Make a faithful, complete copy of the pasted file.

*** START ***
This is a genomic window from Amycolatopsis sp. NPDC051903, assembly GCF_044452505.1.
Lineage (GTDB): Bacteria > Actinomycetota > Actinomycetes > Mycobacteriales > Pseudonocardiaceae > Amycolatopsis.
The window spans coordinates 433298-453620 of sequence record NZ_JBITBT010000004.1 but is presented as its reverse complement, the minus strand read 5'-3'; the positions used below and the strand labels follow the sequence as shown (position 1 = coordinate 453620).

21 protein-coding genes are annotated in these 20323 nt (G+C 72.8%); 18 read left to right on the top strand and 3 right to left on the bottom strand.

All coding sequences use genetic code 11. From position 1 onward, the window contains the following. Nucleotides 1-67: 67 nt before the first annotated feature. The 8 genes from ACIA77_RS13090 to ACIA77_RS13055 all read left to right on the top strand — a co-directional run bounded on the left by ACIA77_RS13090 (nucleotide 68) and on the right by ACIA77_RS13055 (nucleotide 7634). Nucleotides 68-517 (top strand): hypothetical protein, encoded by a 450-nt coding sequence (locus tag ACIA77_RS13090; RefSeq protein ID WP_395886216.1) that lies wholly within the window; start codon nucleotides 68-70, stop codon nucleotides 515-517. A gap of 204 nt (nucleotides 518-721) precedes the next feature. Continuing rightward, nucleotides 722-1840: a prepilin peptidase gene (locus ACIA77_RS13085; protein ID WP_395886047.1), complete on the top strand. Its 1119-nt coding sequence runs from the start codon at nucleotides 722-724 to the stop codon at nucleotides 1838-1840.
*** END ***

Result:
This is a genomic window from Amycolatopsis sp. NPDC051903, assembly GCF_044452505.1.
Lineage (GTDB): Bacteria > Actinomycetota > Actinomycetes > Mycobacteriales > Pseudonocardiaceae > Amycolatopsis.
The window spans coordinates 433298-453620 of sequence record NZ_JBITBT010000004.1 but is presented as its reverse complement, the minus strand read 5'-3'; the positions used below and the strand labels follow the sequence as shown (position 1 = coordinate 453620).

21 protein-coding genes are annotated in these 20323 nt (G+C 72.8%); 18 read left to right on the top strand and 3 right to left on the bottom strand.

All coding sequences use genetic code 11. From position 1 onward, the window contains the following. Nucleotides 1-67: 67 nt before the first annotated feature. The 8 genes from ACIA77_RS13090 to ACIA77_RS13055 all read left to right on the top strand — a co-directional run bounded on the left by ACIA77_RS13090 (nucleotide 68) and on the right by ACIA77_RS13055 (nucleotide 7634). Nucleotides 68-517 (top strand): hypothetical protein, encoded by a 450-nt coding sequence (locus tag ACIA77_RS13090; RefSeq protein ID WP_395886216.1) that lies wholly within the window; start codon nucleotides 68-70, stop codon nucleotides 515-517. A gap of 204 nt (nucleotides 518-721) precedes the next feature. Continuing rightward, nucleotides 722-1840: a prepilin peptidase gene (locus ACIA77_RS13085; protein ID WP_395886047.1), complete on the top strand. Its 1119-nt coding sequence runs from the start codon at nucleotides 722-724 to the stop codon at nucleotides 1838-1840.